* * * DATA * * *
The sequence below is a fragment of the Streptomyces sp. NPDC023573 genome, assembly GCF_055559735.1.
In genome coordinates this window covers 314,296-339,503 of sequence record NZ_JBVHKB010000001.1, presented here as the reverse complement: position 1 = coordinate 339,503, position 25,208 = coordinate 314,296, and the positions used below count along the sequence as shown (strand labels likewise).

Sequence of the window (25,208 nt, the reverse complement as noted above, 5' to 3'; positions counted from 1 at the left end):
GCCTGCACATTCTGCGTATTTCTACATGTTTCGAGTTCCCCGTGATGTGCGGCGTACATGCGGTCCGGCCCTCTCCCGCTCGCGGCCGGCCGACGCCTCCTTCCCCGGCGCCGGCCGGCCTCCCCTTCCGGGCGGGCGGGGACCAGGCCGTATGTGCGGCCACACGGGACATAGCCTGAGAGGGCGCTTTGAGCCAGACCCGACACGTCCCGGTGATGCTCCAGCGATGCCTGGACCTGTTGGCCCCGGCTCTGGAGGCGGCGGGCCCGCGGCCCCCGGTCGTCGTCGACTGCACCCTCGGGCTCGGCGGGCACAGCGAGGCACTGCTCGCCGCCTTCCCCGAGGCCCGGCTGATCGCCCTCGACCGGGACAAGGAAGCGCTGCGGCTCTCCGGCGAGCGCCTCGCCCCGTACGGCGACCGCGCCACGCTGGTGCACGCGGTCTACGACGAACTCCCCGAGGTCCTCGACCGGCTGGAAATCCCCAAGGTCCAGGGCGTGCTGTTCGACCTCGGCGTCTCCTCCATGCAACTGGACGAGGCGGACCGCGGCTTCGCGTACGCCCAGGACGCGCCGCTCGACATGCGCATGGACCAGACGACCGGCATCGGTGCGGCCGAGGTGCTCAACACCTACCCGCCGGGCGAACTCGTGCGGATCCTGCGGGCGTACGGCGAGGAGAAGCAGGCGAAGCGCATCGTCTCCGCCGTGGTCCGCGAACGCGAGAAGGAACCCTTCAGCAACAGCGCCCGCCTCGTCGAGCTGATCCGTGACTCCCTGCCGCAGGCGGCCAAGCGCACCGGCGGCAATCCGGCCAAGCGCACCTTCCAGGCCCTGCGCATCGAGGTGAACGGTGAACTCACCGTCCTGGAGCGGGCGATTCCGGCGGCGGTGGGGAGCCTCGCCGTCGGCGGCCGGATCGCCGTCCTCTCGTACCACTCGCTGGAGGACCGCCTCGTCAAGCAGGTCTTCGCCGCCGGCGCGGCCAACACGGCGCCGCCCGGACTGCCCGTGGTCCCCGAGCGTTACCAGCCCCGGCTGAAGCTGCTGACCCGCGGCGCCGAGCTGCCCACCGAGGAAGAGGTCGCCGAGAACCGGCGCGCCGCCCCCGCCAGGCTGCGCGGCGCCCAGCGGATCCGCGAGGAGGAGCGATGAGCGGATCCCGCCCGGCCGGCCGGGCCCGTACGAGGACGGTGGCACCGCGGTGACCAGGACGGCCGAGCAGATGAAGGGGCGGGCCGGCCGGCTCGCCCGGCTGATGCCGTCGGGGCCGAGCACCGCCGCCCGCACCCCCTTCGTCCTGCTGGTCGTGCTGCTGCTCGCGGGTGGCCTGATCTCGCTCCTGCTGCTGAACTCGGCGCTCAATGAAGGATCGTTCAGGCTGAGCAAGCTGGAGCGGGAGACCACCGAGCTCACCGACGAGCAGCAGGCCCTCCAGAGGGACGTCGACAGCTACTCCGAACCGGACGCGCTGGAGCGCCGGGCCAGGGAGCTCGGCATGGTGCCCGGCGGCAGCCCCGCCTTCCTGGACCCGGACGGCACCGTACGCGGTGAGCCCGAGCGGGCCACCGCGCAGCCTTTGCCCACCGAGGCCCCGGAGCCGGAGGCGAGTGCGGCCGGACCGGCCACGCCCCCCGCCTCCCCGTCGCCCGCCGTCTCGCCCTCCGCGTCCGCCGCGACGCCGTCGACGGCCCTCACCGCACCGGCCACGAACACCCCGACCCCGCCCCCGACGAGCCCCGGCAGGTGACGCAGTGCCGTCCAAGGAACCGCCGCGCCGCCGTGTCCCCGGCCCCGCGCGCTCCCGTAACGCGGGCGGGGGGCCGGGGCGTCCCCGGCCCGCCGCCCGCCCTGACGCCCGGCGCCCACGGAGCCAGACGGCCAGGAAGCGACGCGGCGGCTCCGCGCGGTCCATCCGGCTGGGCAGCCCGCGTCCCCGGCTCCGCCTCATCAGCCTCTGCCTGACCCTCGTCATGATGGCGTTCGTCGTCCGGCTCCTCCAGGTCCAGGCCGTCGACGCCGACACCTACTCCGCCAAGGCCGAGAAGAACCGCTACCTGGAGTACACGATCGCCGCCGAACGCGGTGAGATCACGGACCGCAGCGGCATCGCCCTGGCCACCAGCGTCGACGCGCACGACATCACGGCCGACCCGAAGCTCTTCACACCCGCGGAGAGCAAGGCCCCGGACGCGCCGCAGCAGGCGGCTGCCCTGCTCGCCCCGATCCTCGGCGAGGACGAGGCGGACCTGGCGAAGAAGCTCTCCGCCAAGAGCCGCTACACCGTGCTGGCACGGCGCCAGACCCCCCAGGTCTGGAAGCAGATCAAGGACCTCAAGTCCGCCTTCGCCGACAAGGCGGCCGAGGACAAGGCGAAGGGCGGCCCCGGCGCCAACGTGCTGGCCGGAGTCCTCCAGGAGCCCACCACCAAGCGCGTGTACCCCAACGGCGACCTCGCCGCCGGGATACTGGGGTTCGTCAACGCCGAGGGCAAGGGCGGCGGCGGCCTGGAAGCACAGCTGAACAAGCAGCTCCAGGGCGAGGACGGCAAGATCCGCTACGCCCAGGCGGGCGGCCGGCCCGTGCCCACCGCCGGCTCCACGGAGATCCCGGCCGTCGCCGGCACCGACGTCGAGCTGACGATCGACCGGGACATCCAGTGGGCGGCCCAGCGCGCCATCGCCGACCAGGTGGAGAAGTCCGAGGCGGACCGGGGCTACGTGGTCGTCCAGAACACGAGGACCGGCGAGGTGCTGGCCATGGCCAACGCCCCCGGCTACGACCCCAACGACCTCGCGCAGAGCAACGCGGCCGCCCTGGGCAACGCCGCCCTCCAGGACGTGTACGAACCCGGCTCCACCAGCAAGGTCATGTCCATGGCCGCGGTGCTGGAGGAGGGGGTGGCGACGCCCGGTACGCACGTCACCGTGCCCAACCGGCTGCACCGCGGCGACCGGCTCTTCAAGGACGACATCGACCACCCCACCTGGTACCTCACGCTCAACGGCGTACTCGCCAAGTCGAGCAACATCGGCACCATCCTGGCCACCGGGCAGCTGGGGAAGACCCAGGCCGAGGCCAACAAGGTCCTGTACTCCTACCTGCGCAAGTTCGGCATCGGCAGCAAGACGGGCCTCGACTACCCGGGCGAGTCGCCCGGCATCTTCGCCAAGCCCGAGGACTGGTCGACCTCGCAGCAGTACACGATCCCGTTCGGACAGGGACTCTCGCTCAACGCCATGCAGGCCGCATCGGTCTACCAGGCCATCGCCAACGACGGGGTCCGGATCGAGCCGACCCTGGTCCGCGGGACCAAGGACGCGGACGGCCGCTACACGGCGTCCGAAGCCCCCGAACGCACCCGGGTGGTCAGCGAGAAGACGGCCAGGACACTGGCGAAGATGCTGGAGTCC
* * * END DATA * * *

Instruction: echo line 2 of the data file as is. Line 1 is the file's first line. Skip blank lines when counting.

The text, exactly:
In genome coordinates this window covers 314,296-339,503 of sequence record NZ_JBVHKB010000001.1, presented here as the reverse complement: position 1 = coordinate 339,503, position 25,208 = coordinate 314,296, and the positions used below count along the sequence as shown (strand labels likewise).